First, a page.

Marijuana use more than doubles from 2001 to 2013; increase in use disorders too
The estimated prevalence of adults who used marijuana in the past year more than doubled in the United States between 2001 and 2013 to 9.5 percent, according to an article published online by JAMA Psychiatry.
Laws and attitudes about marijuana are changing, with 23 states having medical marijuana laws and four of these states having also legalized marijuana for recreational use.
Bridget F. Grant, Ph.D., of the National Institute on Alcohol Abuse and Alcoholism, Rockville, Md., and coauthors used nationally representative data on past-year prevalence rates of marijuana use, marijuana use disorder and marijuana use disorder among marijuana users in the United States. Data came from the 2001-2002 National Epidemiologic Survey on Alcohol and Related Conditions (NESARC) and the 2012-2013 National Epidemiologic Survey on Alcohol and Related Conditions-III (NESARC-III).
The prevalence of past-year marijuana use climbed to 9.5 percent of adults in 2012-2013 from 4.1 percent in 2001-2002, with increases particularly notable among women and individuals who were black, Hispanic, living in the South, middle-aged or older, the authors report.
The prevalence of a diagnosis of a past-year marijuana use disorder (abuse or dependence) also increased to 2.9 percent in 2012-2013 from 1.5 percent in 2001-2002, which means nearly 3 of every 10 Americans who used marijuana in the past year had a diagnosis of a marijuana use disorder (approximately 6.8 million Americans). Groups with notable increases included individuals ages 45 to 64 and those individuals who were black or Hispanic, with the lowest incomes or living in the South.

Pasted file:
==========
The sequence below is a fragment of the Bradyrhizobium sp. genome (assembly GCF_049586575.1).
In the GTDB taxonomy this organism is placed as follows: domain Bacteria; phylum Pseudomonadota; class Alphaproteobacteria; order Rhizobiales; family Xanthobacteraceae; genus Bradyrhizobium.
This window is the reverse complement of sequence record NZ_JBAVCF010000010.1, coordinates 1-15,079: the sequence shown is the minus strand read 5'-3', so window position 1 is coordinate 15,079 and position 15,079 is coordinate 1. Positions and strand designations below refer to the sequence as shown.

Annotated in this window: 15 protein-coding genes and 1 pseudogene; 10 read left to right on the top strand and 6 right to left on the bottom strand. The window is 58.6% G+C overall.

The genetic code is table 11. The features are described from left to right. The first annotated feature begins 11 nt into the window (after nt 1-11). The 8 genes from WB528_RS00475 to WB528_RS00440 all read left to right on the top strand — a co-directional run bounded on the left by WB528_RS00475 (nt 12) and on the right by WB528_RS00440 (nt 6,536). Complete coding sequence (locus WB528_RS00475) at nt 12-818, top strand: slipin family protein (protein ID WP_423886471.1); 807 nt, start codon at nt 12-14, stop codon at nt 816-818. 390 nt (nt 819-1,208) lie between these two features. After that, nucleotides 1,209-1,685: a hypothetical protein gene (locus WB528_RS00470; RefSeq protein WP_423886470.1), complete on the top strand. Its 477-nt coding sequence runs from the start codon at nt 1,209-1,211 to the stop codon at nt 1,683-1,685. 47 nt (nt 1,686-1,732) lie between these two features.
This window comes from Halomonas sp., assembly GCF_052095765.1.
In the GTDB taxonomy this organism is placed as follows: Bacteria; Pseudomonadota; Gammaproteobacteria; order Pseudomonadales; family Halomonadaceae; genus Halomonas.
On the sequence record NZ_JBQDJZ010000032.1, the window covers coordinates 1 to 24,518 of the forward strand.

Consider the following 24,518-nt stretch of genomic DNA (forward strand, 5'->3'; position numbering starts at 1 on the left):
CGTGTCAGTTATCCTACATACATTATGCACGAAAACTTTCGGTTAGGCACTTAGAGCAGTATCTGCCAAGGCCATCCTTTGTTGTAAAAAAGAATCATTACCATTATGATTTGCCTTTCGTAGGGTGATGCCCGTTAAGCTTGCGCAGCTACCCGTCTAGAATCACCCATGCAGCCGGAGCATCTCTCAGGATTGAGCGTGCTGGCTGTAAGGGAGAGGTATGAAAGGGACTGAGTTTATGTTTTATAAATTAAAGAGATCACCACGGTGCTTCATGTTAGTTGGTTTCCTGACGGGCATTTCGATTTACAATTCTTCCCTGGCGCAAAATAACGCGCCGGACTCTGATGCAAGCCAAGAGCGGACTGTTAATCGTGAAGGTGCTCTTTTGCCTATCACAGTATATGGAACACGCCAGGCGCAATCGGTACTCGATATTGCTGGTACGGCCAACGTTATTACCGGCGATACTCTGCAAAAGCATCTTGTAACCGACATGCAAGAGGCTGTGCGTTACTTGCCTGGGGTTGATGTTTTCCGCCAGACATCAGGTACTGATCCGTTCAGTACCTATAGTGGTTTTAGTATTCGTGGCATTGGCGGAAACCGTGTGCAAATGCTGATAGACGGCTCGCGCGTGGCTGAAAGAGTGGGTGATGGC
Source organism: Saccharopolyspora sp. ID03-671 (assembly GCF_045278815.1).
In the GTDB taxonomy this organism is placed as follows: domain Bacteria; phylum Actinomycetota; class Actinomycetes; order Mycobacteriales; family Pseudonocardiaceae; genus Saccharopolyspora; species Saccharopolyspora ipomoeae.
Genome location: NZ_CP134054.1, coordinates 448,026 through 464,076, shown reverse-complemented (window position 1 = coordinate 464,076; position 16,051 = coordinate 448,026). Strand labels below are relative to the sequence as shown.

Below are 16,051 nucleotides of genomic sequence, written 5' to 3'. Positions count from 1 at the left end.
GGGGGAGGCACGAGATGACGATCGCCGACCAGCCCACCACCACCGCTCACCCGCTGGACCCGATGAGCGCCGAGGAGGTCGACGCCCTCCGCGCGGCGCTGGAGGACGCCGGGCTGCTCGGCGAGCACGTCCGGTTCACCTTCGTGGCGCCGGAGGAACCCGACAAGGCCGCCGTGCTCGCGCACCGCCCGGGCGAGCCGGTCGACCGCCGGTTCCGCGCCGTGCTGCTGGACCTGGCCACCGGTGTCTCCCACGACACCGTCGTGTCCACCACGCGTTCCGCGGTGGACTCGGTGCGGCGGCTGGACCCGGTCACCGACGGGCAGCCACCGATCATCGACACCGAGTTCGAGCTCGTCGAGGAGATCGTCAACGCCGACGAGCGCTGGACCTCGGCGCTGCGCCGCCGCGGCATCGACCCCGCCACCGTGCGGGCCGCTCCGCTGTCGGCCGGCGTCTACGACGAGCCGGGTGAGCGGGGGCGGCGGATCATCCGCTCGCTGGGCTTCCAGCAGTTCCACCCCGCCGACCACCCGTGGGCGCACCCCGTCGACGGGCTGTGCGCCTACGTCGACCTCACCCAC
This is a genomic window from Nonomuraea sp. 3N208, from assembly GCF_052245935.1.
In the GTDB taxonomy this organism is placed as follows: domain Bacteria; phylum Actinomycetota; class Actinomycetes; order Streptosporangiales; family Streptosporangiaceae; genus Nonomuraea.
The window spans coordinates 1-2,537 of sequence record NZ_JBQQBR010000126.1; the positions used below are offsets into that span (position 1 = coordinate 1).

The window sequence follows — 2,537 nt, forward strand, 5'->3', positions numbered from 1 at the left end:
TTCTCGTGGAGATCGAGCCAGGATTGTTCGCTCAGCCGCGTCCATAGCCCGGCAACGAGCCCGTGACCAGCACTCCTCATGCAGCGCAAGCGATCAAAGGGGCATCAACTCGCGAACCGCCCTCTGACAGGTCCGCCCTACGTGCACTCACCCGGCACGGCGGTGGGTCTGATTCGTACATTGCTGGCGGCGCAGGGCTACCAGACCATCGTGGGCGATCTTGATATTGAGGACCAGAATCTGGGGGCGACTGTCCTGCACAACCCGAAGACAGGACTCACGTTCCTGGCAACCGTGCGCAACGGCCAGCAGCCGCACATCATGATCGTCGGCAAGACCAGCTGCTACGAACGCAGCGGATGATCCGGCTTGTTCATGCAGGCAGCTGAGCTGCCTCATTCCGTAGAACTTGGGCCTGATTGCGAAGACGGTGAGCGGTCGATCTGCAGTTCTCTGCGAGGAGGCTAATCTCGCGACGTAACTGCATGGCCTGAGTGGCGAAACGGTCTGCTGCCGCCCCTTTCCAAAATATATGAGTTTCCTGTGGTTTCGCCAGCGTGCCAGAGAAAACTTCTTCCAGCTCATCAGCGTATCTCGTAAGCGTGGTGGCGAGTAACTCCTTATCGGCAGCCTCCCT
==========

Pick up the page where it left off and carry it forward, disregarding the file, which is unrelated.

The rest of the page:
Among marijuana users, the prevalence of marijuana use disorder decreased to 30.6 percent in 2012-2013 from 35.6 percent in 2001-2002. Because there was no increase in the risk for marijuana use disorder found among users, in fact there was a decrease, the increase in prevalence of marijuana use disorders can be attributed to the increase in marijuana users between the two surveys, the authors note.
"In summary, while many in the United States think prohibition of recreational marijuana should be ended, this study and others suggest caution and the need for public education about the potential harms in marijuana use, including the risk for addiction. As is the case with alcohol, many individuals can use marijuana without becoming addicted. However, the clear risk for marijuana use disorders among users (approximately 30 percent) suggests that as the number of U.S. users grows, so will the numbers of those experiencing problems related to such use. This information is important to convey in a balanced manner to health care professionals, policy makers and the public," the study concludes.